'That one of Delhi's busiest crossings, within a stone's throw of Lutyens' habitat, should be hostage to the mercy of hoodlums, who think nothing of attacking and thieving in plain sight of thousands of commuters without dread of reprisal, is scary,' says Kishore Singh.
Illustration: Uttam Ghosh/Rediff.com
Cities have an aura of safety about them, despite everything to the contrary the newspapers report daily.
Still, you don't expect to be attacked in the relative security of your own car, protected by the rush of evening peak hour traffic when it is still light.
The attack, all the more audacious for it, came, therefore, as a surprise -- and not a pleasant one.
We'd had an incident at precisely the same point of the now dismantled BRT just ahead of the Moolchand crossing a few years previously when some goons had smashed our car window while the vehicle idled at a red light, and made off with my wife's purse.
It had remained an unpleasant memory that was dredged up every time we took the road, but on this occasion, returning from the hospital following a laser surgery procedure that had been painful, I hardly knew where we were when the car started wobbling, forcing the driver to pull up by the kerb.
The occupants of a van behind us too stopped, cautioning the driver to remain in the car because they had seen someone slash our car's tyre at a traffic light.
Their attempt to help was challenged by a couple of thugs waiting on the pavement where we'd been forced to stop, who flung bricks and threatened them with physical harm for intervening.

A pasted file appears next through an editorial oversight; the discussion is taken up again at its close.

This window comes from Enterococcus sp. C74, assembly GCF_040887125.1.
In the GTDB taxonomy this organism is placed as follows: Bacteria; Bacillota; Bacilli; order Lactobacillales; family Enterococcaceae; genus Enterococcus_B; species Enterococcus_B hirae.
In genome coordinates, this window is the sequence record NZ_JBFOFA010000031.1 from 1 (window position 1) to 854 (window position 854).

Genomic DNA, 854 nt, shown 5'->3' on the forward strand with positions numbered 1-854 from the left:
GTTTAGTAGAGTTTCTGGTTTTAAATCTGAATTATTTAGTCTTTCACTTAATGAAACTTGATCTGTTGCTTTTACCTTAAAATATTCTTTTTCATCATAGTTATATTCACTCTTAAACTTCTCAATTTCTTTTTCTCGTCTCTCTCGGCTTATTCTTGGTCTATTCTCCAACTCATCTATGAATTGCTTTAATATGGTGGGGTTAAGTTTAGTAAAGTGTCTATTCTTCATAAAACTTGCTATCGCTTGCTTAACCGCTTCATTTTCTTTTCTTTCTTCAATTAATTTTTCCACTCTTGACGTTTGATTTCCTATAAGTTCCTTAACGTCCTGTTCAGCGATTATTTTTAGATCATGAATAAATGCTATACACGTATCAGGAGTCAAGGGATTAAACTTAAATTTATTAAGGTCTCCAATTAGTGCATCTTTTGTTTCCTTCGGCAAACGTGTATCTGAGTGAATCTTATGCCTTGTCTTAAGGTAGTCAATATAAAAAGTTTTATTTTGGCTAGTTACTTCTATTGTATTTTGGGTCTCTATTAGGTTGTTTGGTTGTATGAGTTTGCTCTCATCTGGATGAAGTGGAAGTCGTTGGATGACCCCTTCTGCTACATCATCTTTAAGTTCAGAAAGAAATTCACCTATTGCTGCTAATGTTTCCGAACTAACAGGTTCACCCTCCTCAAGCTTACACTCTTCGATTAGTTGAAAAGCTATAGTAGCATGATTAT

They then hopped pillion style on to four or five unnumbered motorbikes, waiting ahead, and disappeared into the traffic.
The good, if shaken, samaritans -- occupants of an RBI van that had concluded a cash delivery -- persuaded me to call the police.
Twenty minutes later, the police arrived, a sizeable platoon of them, and though they were solicitous, provided little comfort beyond asking us to change the damaged tyre in their presence, convinced that if we were left alone, the gang would return with knives and rods to threaten and steal -- or worse.
The rest was the usual baloney.
There were cameras at the traffic light where the attack had taken place, but the other side of the crossing was the jurisdiction of the Greater Kailash police station to whom they were transferring the case.
The police thana in question never called.
Ironically, we were outside the Defence Colony police station, which should have been a deterrence for the hoods.
"See, Sir," said a friendly cop, "policing quality has deteriorated," blaming it on citizen reporters who video and protest against the patrolling habits of the men in uniform and their attempt to instill fear in criminal elements by roughing them up, "they have taken away all our powers."
While there might be some truth in it, the paradox that one of the city's busiest, best-lit crossings, in snooty south Delhi, within a stone's throw of Lutyens' habitat, should be hostage to the mercy of hoodlums, armed or otherwise, who think nothing of attacking and thieving in plain sight of thousands of commuters without dread of reprisal, is scary.
Though the helpful men from the RBI van who had stopped and come to our assistance were resolute, they were also scared.
As custodians of cash, they were travelling sans uniforms, without armaments, and at the mercy of gangsters who, they now feared, might by waiting at the next traffic signal to extract revenge.
"They don't want to harm you," a policeman tried to assuage their fears, "all they're after is any valuables you might be carrying."
Not quite the comforting thought one expects from the men who guard our cities.